This is how you know you are recovering from depersonalization and derealization. Recovery takes time, but by practicing acceptance and having patience, you will be free from the clutches of DP.


  • 1, 2 Images from Flickr
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9 thoughts on “How to Know If You Are Recovering from Depersonalization

  • September 1, 2018 at 1:01 pm

    Thank you so much, I recently started to doubt if I am on the right path, and when I read your article it was clear that YES, I am recovering. I just started a new job where lots of people/open spaces/closed spaces are involved (it’s an IB school) and I thought how will I handle this with my condition? Guess what – I was terrified at first, but decided to give it a try, it’s a good and an interesting job, and I felt a huge progress after a while. I felt the DP symptoms but there were times I even forgot about them. I even go to malls and DP is strong there, and I feel really strange talking to people, like I do not exist at that moment, but I kinda challenge it every time and even smile at it and try to relax. I went to a rock concert yesterday in a huge stadium and I was a big challenge, but I said – whatever happens, it’s OK, I’ll just enjoy it, and I did, that was very strange but a huge relief. Hope that will give lots of hope to those who are struggling with the condition.

    • September 19, 2018 at 10:06 pm

      Your attitude is great! My morning anxiety DP was really rough today and I saw this comment and then just said to myself OK! I’m gonna take all of this frustration with a smile and just try to relax! Love to hear that you’re on the right way with recovery. Keep going 🙂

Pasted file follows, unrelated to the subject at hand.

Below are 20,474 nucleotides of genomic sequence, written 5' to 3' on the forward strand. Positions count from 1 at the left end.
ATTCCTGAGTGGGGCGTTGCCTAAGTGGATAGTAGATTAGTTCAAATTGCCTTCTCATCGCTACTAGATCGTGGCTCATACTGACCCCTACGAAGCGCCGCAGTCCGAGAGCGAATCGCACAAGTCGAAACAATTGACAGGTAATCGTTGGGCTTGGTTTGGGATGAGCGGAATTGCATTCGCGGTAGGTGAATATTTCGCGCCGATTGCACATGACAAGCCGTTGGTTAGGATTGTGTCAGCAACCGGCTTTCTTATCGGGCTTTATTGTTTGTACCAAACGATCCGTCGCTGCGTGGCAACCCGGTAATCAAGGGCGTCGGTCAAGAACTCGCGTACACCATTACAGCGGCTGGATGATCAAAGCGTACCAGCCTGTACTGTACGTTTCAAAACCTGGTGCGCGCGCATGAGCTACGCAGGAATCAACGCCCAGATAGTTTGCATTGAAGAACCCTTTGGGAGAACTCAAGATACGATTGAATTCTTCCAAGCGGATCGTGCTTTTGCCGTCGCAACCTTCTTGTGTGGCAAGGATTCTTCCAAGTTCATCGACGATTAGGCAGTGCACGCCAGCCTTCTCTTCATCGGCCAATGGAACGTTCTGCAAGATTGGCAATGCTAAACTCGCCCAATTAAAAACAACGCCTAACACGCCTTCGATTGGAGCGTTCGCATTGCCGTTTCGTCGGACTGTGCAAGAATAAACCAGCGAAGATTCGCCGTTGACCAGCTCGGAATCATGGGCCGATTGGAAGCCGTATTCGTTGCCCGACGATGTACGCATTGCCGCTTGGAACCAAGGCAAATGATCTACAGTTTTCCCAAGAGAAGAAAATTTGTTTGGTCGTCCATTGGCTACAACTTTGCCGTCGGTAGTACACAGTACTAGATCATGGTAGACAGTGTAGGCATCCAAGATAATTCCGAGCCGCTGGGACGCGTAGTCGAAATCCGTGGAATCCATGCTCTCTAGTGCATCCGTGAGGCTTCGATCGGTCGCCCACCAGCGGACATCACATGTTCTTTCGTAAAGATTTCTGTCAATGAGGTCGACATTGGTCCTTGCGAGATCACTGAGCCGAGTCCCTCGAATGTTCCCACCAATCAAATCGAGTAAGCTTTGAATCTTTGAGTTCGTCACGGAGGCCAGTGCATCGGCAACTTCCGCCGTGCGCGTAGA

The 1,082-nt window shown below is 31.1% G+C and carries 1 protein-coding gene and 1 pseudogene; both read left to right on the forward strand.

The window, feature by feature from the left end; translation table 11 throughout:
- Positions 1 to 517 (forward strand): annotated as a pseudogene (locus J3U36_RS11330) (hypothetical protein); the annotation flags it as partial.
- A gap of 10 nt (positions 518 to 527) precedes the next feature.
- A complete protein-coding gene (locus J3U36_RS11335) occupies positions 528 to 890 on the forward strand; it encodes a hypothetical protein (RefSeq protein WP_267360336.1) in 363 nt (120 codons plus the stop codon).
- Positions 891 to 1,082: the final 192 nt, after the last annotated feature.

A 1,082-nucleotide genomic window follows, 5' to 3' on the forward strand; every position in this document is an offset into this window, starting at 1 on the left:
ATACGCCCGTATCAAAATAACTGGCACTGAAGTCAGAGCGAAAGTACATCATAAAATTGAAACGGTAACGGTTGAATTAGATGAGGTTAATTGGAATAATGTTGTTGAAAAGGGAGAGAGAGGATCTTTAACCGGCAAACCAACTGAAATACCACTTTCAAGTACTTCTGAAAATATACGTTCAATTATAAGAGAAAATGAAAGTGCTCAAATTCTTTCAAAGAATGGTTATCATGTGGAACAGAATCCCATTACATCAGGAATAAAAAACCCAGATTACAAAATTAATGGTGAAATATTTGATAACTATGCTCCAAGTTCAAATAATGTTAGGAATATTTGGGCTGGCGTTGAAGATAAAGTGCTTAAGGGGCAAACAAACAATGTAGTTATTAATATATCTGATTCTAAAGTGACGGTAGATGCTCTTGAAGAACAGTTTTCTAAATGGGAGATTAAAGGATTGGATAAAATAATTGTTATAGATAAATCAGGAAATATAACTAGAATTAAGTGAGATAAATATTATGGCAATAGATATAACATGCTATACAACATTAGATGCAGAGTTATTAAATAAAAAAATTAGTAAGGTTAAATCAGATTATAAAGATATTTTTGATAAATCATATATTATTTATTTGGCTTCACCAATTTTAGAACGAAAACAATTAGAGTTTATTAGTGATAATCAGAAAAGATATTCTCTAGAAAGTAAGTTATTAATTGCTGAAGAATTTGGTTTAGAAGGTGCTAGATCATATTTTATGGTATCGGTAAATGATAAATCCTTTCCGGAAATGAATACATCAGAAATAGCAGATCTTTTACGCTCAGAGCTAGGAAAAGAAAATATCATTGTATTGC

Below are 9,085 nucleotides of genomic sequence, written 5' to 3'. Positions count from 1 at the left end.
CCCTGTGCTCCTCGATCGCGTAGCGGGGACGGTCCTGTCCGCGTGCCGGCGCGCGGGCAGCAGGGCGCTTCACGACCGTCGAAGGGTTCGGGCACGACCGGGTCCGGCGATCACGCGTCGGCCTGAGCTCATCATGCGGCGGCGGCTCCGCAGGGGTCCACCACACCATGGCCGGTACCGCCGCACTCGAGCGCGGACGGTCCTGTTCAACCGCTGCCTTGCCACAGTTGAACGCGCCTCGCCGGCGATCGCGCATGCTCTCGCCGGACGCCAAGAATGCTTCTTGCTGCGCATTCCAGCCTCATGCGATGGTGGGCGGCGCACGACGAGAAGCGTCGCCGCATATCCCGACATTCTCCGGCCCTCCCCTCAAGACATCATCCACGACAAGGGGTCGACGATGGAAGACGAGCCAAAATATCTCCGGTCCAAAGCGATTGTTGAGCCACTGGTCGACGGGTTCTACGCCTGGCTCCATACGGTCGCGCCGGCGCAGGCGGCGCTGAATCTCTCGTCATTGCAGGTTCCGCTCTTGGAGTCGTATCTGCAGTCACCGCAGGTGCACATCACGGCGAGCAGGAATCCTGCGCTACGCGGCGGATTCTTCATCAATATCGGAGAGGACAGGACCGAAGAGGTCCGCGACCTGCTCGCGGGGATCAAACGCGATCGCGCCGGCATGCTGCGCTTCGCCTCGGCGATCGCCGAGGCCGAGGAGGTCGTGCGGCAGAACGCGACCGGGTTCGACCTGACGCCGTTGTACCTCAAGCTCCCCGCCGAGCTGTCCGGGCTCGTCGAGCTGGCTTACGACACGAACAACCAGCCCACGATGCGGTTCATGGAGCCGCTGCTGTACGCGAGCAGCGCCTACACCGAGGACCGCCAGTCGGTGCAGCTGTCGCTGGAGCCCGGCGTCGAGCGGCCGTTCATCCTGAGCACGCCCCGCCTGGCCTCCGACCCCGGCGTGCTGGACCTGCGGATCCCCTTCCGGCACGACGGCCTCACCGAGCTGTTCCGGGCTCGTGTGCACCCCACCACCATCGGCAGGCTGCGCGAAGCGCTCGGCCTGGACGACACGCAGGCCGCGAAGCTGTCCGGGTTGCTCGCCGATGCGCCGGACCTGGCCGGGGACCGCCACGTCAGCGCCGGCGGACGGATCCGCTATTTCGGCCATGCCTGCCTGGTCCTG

• September 18, 2018 at 4:37 pm

    Thank you so much for this! It was really nice to see that I have made progress over time. Im still struggling to accept some of my symptoms, like my memories not feeling real, but Im in no hurry, I’m constantly improving, and I know this will fade with time if I let it 🙂 thank you so much again!

  • September 20, 2018 at 6:55 pm

    This is one of the weirdest ever health issues. Thank you for putting it into beautiful words. This will definitely help

  • January 3, 2019 at 10:09 pm

    Hi Swamy, Thank you so much for this article. As with all your articles, it is SPOT ON and full of highly accurate information, and incredible encouragement and support. You are a true inspiration. Thank you for all that you do! ~ Linda

    • January 19, 2019 at 2:01 pm

      Thanks for letting me know Linda, much appreciated.

  • March 6, 2019 at 9:55 pm

    great it normal to feel close to normal almost recovered and then have a day or two where u are literally lost and terrified again. it seems as the dp is reducing my anxiety is increasing. as in when i wake up i feel the anxiety alot more then when i was fully dissociated. I feel like crying and alot of grief. does this mean im goin in the right direction.

    • March 7, 2019 at 10:14 am

      Only you can be the judge of that Katie. See if the points I’ve written above feel true to you. Also, a clear indication is to see if you are able to handle sitting with these feelings and symptoms instead of wanting to run away or fight them. It’s natural to still feel fear and unpleasantness, but you feel less wanting to fight them or run away from them.

      • March 31, 2019 at 4:21 am

        well yes i am not as scared of them. i do however become afraid when like last week i had a week of basically symptom free and now im having a setback and its very scarey. can this happen even when close to recovery? i am definately more emotional and feeling alot of grief and sadness.